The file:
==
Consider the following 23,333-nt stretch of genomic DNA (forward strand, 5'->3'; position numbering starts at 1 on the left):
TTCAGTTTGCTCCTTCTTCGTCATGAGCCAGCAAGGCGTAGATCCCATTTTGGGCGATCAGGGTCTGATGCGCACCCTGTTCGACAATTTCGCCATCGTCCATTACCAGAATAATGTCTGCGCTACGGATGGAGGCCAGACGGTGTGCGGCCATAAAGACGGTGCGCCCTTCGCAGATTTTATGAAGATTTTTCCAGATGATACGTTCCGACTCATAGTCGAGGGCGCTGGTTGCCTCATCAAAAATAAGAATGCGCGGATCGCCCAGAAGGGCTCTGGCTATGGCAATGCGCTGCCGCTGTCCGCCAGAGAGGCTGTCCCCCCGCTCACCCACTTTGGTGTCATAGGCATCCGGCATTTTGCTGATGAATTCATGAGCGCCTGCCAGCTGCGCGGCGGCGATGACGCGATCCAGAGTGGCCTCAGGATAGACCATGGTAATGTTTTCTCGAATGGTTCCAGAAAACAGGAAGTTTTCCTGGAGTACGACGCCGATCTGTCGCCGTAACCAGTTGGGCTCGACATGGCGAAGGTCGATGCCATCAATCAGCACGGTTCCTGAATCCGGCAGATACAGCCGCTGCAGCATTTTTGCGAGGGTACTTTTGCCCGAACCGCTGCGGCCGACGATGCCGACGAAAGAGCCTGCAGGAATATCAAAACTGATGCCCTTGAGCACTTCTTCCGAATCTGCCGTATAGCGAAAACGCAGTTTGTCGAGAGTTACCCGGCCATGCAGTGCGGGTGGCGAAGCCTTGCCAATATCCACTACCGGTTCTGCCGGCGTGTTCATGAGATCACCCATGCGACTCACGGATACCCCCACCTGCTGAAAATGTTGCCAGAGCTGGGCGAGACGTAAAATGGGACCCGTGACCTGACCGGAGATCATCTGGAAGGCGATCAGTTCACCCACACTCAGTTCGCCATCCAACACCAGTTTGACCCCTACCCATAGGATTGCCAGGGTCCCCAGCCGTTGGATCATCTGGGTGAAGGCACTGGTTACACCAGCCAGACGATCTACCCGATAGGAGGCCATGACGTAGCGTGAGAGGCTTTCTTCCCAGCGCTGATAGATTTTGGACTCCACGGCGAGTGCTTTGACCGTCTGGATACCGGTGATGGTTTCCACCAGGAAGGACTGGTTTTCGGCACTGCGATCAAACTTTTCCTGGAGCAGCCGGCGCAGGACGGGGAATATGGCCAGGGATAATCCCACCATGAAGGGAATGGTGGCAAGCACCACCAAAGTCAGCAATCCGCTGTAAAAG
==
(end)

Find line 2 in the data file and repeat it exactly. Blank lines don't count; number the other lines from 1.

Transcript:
TTCAGTTTGCTCCTTCTTCGTCATGAGCCAGCAAGGCGTAGATCCCATTTTGGGCGATCAGGGTCTGATGCGCACCCTGTTCGACAATTTCGCCATCGTCCATTACCAGAATAATGTCTGCGCTACGGATGGAGGCCAGACGGTGTGCGGCCATAAAGACGGTGCGCCCTTCGCAGATTTTATGAAGATTTTTCCAGATGATACGTTCCGACTCATAGTCGAGGGCGCTGGTTGCCTCATCAAAAATAAGAATGCGCGGATCGCCCAGAAGGGCTCTGGCTATGGCAATGCGCTGCCGCTGTCCGCCAGAGAGGCTGTCCCCCCGCTCACCCACTTTGGTGTCATAGGCATCCGGCATTTTGCTGATGAATTCATGAGCGCCTGCCAGCTGCGCGGCGGCGATGACGCGATCCAGAGTGGCCTCAGGATAGACCATGGTAATGTTTTCTCGAATGGTTCCAGAAAACAGGAAGTTTTCCTGGAGTACGACGCCGATCTGTCGCCGTAACCAGTTGGGCTCGACATGGCGAAGGTCGATGCCATCAATCAGCACGGTTCCTGAATCCGGCAGATACAGCCGCTGCAGCATTTTTGCGAGGGTACTTTTGCCCGAACCGCTGCGGCCGACGATGCCGACGAAAGAGCCTGCAGGAATATCAAAACTGATGCCCTTGAGCACTTCTTCCGAATCTGCCGTATAGCGAAAACGCAGTTTGTCGAGAGTTACCCGGCCATGCAGTGCGGGTGGCGAAGCCTTGCCAATATCCACTACCGGTTCTGCCGGCGTGTTCATGAGATCACCCATGCGACTCACGGATACCCCCACCTGCTGAAAATGTTGCCAGAGCTGGGCGAGACGTAAAATGGGACCCGTGACCTGACCGGAGATCATCTGGAAGGCGATCAGTTCACCCACACTCAGTTCGCCATCCAACACCAGTTTGACCCCTACCCATAGGATTGCCAGGGTCCCCAGCCGTTGGATCATCTGGGTGAAGGCACTGGTTACACCAGCCAGACGATCTACCCGATAGGAGGCCATGACGTAGCGTGAGAGGCTTTCTTCCCAGCGCTGATAGATTTTGGACTCCACGGCGAGTGCTTTGACCGTCTGGATACCGGTGATGGTTTCCACCAGGAAGGACTGGTTTTCGGCACTGCGATCAAACTTTTCCTGGAGCAGCCGGCGCAGGACGGGGAATATGGCCAGGGATAATCCCACCATGAAGGGAATGGTGGCAAGCACCACCAAAGTCAGCAATCCGCTGTAAAAG